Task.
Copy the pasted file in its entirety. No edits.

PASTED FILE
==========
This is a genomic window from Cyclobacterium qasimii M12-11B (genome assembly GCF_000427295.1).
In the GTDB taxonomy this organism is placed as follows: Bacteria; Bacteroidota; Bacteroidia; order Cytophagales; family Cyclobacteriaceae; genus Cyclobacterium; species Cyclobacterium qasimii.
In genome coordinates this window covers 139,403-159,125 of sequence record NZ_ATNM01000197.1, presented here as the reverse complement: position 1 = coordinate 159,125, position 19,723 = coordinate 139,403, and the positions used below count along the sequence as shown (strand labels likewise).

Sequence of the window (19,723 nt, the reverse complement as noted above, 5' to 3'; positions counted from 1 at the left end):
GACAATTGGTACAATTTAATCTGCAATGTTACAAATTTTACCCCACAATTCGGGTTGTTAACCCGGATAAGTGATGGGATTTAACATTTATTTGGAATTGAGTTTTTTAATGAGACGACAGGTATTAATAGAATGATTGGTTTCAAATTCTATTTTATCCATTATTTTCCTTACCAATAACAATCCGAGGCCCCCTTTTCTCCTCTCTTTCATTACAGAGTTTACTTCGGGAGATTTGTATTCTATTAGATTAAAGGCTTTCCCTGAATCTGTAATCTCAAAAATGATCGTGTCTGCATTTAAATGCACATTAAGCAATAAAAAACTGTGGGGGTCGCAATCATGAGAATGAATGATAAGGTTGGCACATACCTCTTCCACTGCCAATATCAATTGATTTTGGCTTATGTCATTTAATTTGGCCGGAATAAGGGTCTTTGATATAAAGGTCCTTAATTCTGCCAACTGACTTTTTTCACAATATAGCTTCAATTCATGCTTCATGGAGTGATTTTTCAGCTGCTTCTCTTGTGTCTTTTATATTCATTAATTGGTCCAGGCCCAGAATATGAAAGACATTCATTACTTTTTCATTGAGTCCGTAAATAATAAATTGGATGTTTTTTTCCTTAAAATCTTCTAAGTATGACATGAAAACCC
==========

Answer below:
This is a genomic window from Cyclobacterium qasimii M12-11B (genome assembly GCF_000427295.1).
In the GTDB taxonomy this organism is placed as follows: Bacteria; Bacteroidota; Bacteroidia; order Cytophagales; family Cyclobacteriaceae; genus Cyclobacterium; species Cyclobacterium qasimii.
In genome coordinates this window covers 139,403-159,125 of sequence record NZ_ATNM01000197.1, presented here as the reverse complement: position 1 = coordinate 159,125, position 19,723 = coordinate 139,403, and the positions used below count along the sequence as shown (strand labels likewise).

Sequence of the window (19,723 nt, the reverse complement as noted above, 5' to 3'; positions counted from 1 at the left end):
GACAATTGGTACAATTTAATCTGCAATGTTACAAATTTTACCCCACAATTCGGGTTGTTAACCCGGATAAGTGATGGGATTTAACATTTATTTGGAATTGAGTTTTTTAATGAGACGACAGGTATTAATAGAATGATTGGTTTCAAATTCTATTTTATCCATTATTTTCCTTACCAATAACAATCCGAGGCCCCCTTTTCTCCTCTCTTTCATTACAGAGTTTACTTCGGGAGATTTGTATTCTATTAGATTAAAGGCTTTCCCTGAATCTGTAATCTCAAAAATGATCGTGTCTGCATTTAAATGCACATTAAGCAATAAAAAACTGTGGGGGTCGCAATCATGAGAATGAATGATAAGGTTGGCACATACCTCTTCCACTGCCAATATCAATTGATTTTGGCTTATGTCATTTAATTTGGCCGGAATAAGGGTCTTTGATATAAAGGTCCTTAATTCTGCCAACTGACTTTTTTCACAATATAGCTTCAATTCATGCTTCATGGAGTGATTTTTCAGCTGCTTCTCTTGTGTCTTTTATATTCATTAATTGGTCCAGGCCCAGAATATGAAAGACATTCATTACTTTTTCATTGAGTCCGTAAATAATAAATTGGATGTTTTTTTCCTTAAAATCTTCTAAGTATGACATGAAAACCC